News: Artillerymen overcome stress, fear during Mobile Immersion Trainer
Story by Cpl. Joseph Scanlan
MARINE CORPS BASE CAMP PENDLETON, Calif. – The constant physical and mental stresses of operating in a combat zone can put a tremendous strain on an individual’s body and take a drastic toll if one does not prepare for it.
The Mobile Immersion Trainer aboard Camp DeLuz is one of the facilities here that provides a constant stress upon Marines and forces them to have a continuous heightened level of awareness. Similar to the Infantry Immersion Trainer, the facility simulates an urban combat environment and tests Marines on numerous situations they are likely to encounter while deployed. The training utilizes Afghan role-players who have served with servicemembers overseas as interpreters and special effects moulage on simulated casualties to give Marines the closest training to reality as possible.
In preparation for their upcoming deployment to Afghanistan this winter, the Marines of Tango Battery, 5th Battalion, 11th Marine Regiment, trained to leave their comfort zones to overcome the stresses and fears of combat environments. The MIT replicates combat zones in a unique and in-depth way other field exercises do not.
Throughout the morning, the battery simulated operating out of a base and posted security while mock insurgents attempted to breach the area and formed riots. Afghan role-players continuously pestered the Marines, adding stress to the training.
“We have a tendency to be a bit removed from the big bases because we shoot large projectiles in the air,” said Staff Sgt. Christian Cornelius, an assistant operations chief with Tango Battery. “Since we find ourselves in remote locations, we are responsible for our own internal security. We are a high-value target so we have to know how to protect ourselves.”
The battalion is home to the High Mobility Artillery Rocket System. The HIMARS is a rocket launcher mounted on an Army Medium Tactical Vehicle truck frame. Each launcher can house up to six rockets with a maximum range of 300 kilometers.
“HIMARS has become a very valued asset in Afghanistan, especially in the counterinsurgency kind of environment we’re currently operating in,” said Cornelius, a native of Nashville, Tenn. “We have precision guided munitions and have a very fast response time with an on target, on time and accurate record.”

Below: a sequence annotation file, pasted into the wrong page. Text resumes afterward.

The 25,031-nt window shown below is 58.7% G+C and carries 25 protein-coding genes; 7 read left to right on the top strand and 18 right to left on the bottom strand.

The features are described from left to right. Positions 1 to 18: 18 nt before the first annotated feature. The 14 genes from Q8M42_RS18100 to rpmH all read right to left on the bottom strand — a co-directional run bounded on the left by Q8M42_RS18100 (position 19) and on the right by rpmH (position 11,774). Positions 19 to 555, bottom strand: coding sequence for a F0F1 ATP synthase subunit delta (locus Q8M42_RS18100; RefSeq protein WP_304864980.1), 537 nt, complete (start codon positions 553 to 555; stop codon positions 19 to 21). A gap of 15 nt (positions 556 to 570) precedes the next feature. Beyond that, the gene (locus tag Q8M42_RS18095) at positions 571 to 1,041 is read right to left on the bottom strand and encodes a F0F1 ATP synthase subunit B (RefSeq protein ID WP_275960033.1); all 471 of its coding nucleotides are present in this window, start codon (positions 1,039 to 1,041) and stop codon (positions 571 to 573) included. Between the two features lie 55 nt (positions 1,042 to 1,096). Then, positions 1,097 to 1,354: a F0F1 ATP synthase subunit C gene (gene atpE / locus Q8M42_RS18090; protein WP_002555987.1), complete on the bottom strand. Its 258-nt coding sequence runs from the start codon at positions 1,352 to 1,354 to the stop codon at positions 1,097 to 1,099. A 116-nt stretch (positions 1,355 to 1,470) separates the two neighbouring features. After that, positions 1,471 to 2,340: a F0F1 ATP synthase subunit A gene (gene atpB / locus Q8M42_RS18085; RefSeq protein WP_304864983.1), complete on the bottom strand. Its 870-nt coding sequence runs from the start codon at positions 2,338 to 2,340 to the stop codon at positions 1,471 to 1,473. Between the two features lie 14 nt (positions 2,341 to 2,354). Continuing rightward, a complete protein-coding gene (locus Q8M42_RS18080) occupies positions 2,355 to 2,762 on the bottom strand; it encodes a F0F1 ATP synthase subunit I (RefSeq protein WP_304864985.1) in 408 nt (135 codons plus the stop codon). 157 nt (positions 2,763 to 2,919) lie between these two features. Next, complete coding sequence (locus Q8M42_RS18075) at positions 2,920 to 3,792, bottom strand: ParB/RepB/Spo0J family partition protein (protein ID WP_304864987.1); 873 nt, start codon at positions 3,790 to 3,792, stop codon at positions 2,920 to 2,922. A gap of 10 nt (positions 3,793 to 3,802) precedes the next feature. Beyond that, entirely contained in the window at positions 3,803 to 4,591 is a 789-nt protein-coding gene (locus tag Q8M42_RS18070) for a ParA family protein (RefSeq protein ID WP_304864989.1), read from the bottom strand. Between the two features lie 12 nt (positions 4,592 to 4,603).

After posting security throughout the morning, the artillerymen conducted a logistics patrol during the afternoon. Their mission was simple, to deliver supplies to an objective point and return back to base, but it turned out to be much more. Marines were constantly alert for improvised explosive devices on and around their patrol route. A vehicle mechanically broke down early into the patrol. The patrol was regularly halted while ground units searched nearby areas for enemy role-players, but the Marines eventually reached their objective and headed back to base.
Suddenly the middle vehicle of the convoy struck a simulated IED and was smothered in smoke. Two simulated casualties of the blast needed immediate medical treatment as mock insurgents began to ambush the convoy.
“There’s always that moment of shock when an IED goes off because it’s a lot louder than you expect,” said 1st Lt. Justin Bauke, an assistant fire plans officer with Tango Battery and a native of Yuma, Colo. “It really brings it home when you see Marines on the ground that are presented to be all bloodied up, and they have to take care of them and do the correct things while taking small-arms fire.”
Small unit leadership instantly kicked in, and it was soon over for the enemy role-players. Noncommissioned officers immediately began shouting commands to direct Marines where to move and what to do. Instant obedience to orders has been instilled in Marines since boot camp, and in certain situations can mean the difference of life or death. For Tango Battery, it was a major contributing factor to successfully completing the MIT.
Marines engaged the ambushing insurgents from vehicles while others rushed uphill toward them. A couple Marines, and the platoon corpsman, stayed back to load the casualties onto the safety vehicle and provide immediate medical aid. Shortly after, the mock insurgents were defeated and the Marines continued their mounted patrol back to base.
Kasey Erokhin, co-owner of KBZ FX special effects medical training support system, made the simulated casualties nearly a reality with the makeup and moulage she used. Visually seeing casualties with burnt flesh and broken bones mentally struck the Marines and made the exercise even more beneficial. The makeup used was similar to what is currently used in Hollywood films.
“It’s truly an honor and privilege to work with the men and women serving in our country,” said Erokhin, a native of Boston. “We believe that moulage plays a great importance in preparing our troops for what’s to come in the medical sense. The training provides a shock value that has the ability to save more lives at the end of the day, and that’s what is most important to us.”
Exhausted and wearied, the convoy returned to base and the Marines received an after action brief on their performance throughout the exercise. Ultimately everyone, especially the junior Marines, finished the training as more combat-prepared warriors. The Marines were all given a well-deserved night of rest to unwind and relax before returning to their vigorous predeployment training again.